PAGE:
Dr. Dominici: This study looked at more than 8,000 patients from two prospective cohorts with stage I breast cancer diagnoses. There was a long median follow-up of 6.5 to 9 years, and the cohorts were a series of patients, one from MD Anderson Cancer Center and one from the American College of Surgeons Oncology Group (ACOSOG) Z10 trial. What the study was looking at was outcomes in patients with designated stage IA vs IB disease, which was one of the new designations in 2010, and this found no significant differences in survival endpoints, either recurrence-free or overall survival. The authors are really noting the lack of prognostic utility of the stage IA and IB designations and questioning whether or not it benefits patients to make these distinctions. They are also questioning whether patients in the IB group may end up receiving more and potentially unnecessary treatment.

Cancer Network: What are the implications of this study? Have other studies demonstrated similar results previously?

Dr. Dominici: This study raises important questions about the clinical implications of small-volume nodal disease. It does also suggest that the AJCC staging system really continues to place emphasis on defining the anatomic features of breast cancer rather than the biologic features that have increasing recognition of their clinical importance. It also questions the relevance of this kind of fine-tuning of the nomenclature about the degree of nodal disease, if it is really not prognostic or useful for clinical decision-making. The ACOSOG Z10 trial was a prognostic study of sentinel lymph nodal and bone marrow metastases in women with stage I and IIA breast cancer. There was also the National Surgical Adjuvant Breast and Bowel Project (NSABP) B-32 trial, which was titled “Surgery to Remove Sentinel Lymph Nodes With or Without Removing Lymph Nodes in the Armpit in Women Treated for Breast Cancer.” This study also demonstrated that the identification of occult small tumor volume deposits in the sentinel lymph nodes did not have a significant impact on either overall or recurrence-free survival.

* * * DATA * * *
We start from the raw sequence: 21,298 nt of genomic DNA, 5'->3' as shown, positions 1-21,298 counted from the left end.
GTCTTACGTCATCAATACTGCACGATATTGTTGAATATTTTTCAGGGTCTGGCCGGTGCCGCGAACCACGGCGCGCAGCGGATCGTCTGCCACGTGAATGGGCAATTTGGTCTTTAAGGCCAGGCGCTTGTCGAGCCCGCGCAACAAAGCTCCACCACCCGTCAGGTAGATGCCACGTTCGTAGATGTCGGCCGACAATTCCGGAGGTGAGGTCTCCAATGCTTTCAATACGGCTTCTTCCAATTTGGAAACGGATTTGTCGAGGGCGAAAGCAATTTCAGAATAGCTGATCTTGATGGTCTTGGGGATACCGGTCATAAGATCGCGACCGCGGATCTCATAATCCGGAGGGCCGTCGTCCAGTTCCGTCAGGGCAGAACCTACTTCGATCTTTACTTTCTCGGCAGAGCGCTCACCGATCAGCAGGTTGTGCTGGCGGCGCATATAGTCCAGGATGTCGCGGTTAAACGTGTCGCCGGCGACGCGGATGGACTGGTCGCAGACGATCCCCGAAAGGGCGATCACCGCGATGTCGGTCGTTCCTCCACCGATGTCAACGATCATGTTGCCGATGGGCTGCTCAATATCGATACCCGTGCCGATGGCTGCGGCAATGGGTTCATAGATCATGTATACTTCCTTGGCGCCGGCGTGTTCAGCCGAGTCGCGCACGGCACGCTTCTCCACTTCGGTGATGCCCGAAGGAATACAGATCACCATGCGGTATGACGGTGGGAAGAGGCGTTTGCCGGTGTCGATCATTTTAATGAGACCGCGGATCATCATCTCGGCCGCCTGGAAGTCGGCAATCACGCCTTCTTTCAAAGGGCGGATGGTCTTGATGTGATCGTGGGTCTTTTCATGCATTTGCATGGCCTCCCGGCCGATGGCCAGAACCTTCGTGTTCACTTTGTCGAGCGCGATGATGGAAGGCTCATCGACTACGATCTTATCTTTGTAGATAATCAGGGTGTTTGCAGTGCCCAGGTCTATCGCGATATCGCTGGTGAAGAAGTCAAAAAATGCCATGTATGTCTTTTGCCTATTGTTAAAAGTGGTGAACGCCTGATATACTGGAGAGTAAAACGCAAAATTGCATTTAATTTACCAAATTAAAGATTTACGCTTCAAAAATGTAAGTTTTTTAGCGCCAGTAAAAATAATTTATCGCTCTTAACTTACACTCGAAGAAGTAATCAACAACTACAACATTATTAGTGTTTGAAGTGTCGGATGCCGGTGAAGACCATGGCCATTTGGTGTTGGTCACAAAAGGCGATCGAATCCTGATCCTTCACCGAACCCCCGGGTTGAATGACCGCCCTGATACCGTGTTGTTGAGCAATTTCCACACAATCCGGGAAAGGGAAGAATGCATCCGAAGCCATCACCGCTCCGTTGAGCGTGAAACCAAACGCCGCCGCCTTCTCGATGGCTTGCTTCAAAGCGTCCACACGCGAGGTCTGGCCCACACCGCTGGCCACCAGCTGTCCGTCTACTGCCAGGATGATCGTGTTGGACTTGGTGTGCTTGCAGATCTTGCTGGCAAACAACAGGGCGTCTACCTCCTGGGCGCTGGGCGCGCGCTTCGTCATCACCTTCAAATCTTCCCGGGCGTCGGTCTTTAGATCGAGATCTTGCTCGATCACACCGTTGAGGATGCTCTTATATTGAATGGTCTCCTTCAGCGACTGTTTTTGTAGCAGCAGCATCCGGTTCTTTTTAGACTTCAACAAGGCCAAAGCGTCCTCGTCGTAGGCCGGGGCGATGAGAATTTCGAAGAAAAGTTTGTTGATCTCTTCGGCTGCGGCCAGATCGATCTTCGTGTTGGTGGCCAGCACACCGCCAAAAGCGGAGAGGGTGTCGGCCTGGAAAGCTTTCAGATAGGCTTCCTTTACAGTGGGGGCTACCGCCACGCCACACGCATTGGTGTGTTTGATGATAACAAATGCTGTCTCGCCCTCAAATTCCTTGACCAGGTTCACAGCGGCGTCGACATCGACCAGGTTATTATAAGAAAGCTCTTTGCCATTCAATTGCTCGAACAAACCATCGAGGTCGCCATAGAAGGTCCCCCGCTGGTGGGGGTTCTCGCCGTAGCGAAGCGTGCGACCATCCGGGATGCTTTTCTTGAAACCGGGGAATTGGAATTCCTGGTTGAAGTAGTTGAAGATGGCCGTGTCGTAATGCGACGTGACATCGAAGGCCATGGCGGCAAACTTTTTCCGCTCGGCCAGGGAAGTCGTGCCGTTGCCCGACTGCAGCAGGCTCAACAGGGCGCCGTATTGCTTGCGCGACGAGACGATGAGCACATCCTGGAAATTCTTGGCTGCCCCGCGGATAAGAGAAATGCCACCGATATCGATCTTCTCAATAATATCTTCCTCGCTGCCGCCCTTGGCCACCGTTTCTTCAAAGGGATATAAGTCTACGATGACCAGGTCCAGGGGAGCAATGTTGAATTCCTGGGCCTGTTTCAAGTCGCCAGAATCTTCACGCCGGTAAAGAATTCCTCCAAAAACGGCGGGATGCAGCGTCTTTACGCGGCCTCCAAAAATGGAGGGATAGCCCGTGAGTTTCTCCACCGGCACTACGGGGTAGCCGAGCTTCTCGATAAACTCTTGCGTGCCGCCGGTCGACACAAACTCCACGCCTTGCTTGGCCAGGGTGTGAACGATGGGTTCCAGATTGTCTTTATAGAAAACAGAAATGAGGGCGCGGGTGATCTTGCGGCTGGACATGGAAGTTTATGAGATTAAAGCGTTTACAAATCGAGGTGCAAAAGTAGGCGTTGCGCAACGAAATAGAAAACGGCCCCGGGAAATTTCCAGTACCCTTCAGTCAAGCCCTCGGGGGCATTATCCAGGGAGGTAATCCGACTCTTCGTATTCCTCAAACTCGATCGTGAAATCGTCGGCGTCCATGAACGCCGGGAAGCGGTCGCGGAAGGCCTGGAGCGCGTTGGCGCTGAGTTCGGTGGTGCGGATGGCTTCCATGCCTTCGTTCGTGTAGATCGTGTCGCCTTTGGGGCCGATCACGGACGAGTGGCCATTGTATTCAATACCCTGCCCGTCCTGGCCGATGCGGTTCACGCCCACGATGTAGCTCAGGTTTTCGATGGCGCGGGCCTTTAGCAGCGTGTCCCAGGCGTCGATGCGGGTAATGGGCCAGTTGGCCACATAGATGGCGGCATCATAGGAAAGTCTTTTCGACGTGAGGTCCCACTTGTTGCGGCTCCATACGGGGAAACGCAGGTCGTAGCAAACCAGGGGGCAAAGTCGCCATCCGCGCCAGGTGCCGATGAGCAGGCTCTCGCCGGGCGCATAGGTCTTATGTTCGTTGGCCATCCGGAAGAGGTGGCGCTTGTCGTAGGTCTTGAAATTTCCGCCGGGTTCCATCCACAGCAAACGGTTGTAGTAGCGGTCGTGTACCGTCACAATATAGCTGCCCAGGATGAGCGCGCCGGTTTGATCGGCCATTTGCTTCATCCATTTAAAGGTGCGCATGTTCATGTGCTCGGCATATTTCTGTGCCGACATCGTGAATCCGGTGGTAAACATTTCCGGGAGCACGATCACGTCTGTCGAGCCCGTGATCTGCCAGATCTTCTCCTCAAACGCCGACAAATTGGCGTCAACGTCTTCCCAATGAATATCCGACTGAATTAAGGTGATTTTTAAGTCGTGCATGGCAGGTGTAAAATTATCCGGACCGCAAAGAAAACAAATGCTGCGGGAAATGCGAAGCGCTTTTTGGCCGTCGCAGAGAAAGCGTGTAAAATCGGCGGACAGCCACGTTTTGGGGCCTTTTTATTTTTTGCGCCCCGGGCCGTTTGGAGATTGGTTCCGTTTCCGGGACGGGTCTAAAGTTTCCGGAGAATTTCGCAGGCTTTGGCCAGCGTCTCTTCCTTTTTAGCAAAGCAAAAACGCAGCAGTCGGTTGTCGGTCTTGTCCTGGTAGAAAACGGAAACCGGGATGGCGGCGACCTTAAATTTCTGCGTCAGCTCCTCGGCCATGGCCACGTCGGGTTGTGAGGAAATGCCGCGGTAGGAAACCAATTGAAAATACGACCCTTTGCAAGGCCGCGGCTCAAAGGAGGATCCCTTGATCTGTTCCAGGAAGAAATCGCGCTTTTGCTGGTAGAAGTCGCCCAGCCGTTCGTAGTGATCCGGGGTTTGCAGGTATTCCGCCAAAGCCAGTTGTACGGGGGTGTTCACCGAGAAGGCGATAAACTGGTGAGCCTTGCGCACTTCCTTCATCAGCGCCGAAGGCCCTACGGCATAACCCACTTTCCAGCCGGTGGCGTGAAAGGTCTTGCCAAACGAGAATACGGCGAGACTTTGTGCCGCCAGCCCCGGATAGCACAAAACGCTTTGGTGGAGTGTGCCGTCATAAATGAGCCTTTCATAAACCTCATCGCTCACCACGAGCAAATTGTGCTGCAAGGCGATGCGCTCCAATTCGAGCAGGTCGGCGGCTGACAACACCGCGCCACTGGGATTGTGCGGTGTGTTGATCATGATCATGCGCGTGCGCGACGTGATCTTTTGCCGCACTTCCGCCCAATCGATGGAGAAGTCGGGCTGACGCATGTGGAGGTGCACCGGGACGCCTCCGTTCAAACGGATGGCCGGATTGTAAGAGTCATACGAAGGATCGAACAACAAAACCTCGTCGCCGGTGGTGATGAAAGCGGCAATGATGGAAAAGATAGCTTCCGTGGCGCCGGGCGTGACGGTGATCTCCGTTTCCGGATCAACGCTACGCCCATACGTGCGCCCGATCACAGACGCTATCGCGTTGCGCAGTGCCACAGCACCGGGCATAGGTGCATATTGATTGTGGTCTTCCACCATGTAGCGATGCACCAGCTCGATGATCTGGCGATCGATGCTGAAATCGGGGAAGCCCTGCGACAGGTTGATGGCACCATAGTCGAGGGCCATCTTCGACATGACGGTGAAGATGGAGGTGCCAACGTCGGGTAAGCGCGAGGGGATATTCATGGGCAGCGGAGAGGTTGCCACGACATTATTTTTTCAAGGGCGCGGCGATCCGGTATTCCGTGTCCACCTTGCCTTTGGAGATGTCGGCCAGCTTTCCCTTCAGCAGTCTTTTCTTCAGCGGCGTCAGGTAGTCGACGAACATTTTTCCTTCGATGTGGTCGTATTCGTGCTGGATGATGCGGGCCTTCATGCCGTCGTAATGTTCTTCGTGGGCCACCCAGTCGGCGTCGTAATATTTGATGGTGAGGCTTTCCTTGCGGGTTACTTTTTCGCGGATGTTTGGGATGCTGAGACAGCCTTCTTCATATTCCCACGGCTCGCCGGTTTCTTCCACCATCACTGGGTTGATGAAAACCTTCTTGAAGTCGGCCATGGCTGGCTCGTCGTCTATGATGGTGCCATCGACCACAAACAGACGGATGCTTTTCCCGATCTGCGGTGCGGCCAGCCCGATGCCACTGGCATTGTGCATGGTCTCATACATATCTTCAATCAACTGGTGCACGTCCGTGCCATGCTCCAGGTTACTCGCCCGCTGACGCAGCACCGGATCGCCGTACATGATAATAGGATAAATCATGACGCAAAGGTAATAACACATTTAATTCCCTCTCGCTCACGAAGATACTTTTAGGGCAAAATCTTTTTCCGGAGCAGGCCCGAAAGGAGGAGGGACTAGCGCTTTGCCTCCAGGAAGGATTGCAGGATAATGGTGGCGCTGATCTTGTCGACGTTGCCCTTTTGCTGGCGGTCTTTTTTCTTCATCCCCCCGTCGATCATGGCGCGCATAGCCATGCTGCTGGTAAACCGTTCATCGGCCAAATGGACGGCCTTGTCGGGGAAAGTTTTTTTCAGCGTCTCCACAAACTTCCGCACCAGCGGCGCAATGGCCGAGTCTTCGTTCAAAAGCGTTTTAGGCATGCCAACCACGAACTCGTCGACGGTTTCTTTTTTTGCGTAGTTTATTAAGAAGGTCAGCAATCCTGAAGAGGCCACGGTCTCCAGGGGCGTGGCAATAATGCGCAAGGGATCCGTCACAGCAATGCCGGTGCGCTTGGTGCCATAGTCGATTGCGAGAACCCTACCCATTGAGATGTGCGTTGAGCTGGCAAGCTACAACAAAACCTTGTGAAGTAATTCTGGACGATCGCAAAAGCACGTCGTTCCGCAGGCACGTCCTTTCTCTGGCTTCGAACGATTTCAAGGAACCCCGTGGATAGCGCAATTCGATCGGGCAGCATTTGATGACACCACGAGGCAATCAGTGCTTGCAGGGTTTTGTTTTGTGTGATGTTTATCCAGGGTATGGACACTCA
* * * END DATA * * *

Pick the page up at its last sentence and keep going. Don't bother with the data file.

Cancer Network: What can still be improved and what are the main questions for staging and guidelines?

Dr. Dominici: The TNM, or tumor-node-metastasis staging, is the traditional system used and is an anatomic staging system developed by the AJCC. They have been refining over time, with the last revision in 2010. And again, many of the revisions that have been done are focusing on classifying or clarifying anatomic findings that may influence staging. But, particularly in breast cancer, there really has not been any attempt to incorporate the widely used genomic testing, which relies heavily upon biologic features of tumors that we know are prognostic. The next revision is planned for 2016. In order for the staging system to really still be clinically relevant, the significance of these biologic features will need to be incorporated into the upcoming revision.

Cancer Network: Are there any studies you can highlight that may help to update this guideline?

Dr. Dominici: Absolutely, there have been a number of studies looking at the prognostic features of the biologic aspects of the tumors, and the biggest ones are the ones looking at the use of oncotype. That is one area where biologic features have been identified to have significant clinical and prognostic impact on cancer treatment. There have also been a number of studies looking at very small HER2-positive cancers, which would be quite early-stage in the current staging guideline, that show the significant benefit of the use of adjuvant therapy in those patients with HER2-positive disease or even triple-negative disease.

Cancer Network: Thank you so much for joining us today, Dr. Dominici.

Dr. Dominici: Thank you so much for having me.